Tuesday, February 20, 2007

The Power and the Glory - post II

Greene sets it up so well because the sympathy for the priest comes and goes with it leaving when innocent men are shot on his behalf but coming back again when you think he himself might get a bullet. There is also the question of faith and what makes him a good catholic and the scene in the prison is almost biblical in the way he finds community and friendship among murderers and thieves.

It is also worth mentioning that the main character of the priest is never named, something which I have to say I like because if he had a name then it would detract from the idea that he is simply a priest or at worst a whiskey priest

Bullet points between pages 96 – 164

* The priest understands that the man who has tagged along with him towards Carmen is planning to drop him in it with the authorities to get the reward so the priest takes the decision to let him go into the city on his mule alone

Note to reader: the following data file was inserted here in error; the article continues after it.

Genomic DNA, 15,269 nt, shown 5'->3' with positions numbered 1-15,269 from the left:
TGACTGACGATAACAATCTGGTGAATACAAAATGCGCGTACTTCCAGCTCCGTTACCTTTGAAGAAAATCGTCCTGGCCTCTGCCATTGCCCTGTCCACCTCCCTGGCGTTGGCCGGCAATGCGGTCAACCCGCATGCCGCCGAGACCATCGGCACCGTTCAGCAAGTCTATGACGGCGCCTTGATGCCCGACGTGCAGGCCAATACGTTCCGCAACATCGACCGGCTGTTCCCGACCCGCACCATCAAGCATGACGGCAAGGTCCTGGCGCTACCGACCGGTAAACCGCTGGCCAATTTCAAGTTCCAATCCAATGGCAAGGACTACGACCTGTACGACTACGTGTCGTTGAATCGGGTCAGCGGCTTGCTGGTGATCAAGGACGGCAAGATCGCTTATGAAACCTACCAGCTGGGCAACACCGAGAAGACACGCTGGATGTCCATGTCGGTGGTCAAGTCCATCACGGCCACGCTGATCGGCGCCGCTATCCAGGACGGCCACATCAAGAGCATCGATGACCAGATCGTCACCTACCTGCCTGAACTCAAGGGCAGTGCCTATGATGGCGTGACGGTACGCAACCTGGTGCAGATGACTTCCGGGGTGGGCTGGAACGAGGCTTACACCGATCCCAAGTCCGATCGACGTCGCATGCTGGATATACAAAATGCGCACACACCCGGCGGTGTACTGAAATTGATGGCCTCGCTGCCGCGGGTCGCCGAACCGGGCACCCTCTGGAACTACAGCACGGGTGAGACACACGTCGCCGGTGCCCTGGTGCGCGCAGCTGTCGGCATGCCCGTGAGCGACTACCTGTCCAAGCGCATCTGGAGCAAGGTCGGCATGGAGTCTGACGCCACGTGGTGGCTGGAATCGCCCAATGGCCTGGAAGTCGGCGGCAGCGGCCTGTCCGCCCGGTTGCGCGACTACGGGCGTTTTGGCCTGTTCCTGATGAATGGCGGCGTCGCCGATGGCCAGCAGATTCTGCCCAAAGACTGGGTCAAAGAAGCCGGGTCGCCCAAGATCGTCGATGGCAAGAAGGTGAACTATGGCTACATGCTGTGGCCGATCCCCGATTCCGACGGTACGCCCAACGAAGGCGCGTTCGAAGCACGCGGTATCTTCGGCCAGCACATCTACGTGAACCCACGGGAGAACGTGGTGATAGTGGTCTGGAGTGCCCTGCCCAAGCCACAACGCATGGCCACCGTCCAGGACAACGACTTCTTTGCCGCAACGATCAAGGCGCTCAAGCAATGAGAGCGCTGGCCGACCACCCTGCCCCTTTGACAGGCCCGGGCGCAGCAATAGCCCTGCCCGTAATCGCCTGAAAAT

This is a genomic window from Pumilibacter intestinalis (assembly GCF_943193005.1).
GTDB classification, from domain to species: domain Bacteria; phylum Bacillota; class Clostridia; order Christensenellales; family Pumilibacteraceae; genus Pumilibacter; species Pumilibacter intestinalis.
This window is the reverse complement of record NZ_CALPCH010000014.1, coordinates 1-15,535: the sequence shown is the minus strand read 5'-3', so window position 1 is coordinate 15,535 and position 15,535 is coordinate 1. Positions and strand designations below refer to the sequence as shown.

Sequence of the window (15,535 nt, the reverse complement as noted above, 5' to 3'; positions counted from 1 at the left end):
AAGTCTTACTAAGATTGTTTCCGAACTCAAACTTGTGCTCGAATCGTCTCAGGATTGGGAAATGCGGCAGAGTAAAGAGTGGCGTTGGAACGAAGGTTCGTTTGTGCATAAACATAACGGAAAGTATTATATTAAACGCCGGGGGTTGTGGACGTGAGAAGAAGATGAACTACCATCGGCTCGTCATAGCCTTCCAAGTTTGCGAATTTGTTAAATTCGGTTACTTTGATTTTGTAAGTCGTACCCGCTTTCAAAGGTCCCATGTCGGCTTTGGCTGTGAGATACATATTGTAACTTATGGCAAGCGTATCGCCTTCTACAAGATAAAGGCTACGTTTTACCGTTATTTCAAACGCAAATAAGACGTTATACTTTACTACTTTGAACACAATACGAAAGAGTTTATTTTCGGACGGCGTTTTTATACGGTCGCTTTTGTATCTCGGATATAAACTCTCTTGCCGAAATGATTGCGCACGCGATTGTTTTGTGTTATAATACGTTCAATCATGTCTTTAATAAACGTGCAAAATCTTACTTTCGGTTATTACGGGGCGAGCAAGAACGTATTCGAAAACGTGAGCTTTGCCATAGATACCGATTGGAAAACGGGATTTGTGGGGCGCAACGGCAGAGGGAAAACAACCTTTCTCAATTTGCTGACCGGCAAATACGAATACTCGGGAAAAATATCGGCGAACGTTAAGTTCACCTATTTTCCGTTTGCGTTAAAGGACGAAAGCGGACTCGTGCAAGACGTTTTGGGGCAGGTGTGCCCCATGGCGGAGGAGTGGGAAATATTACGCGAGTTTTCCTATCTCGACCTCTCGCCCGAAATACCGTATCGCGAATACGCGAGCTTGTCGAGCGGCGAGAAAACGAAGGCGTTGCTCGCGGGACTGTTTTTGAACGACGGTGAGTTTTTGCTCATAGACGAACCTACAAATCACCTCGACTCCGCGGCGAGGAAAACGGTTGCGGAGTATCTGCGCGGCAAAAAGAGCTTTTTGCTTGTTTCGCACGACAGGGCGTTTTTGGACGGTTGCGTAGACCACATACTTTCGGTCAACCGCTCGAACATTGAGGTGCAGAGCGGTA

* The story then breaks and you pick it up with the priest meeting a beggar in the city and asking for a drink which takes him into contact with a relation of the governor and the police chief who sell him some wine and brandy

* As he is leaving the illegal drink buying meeting he is chased and caught by the police and when he is in a packed cell he finds the courage to tell the assembled criminals that he is a priest and finds the strength to explain he is not worthy of being a martyr and expects to die

* After cleaning out the toilets and meeting the man who planned to report him to the authorities, who realises he is onto something much better by living off the police as they search for him, he leaves with the intention of heading over the border

* On the way he reappears at the banana store where he had met the girl but it is deserted and all he finds is an Indian mother mourning her son who has been shot in mysterious circumstances

* He accompanies her to a burial ground then with a high fever travels through the mountains before stumbling across a village and finding not only safety but a place where priests are still revered

More tomorrow…

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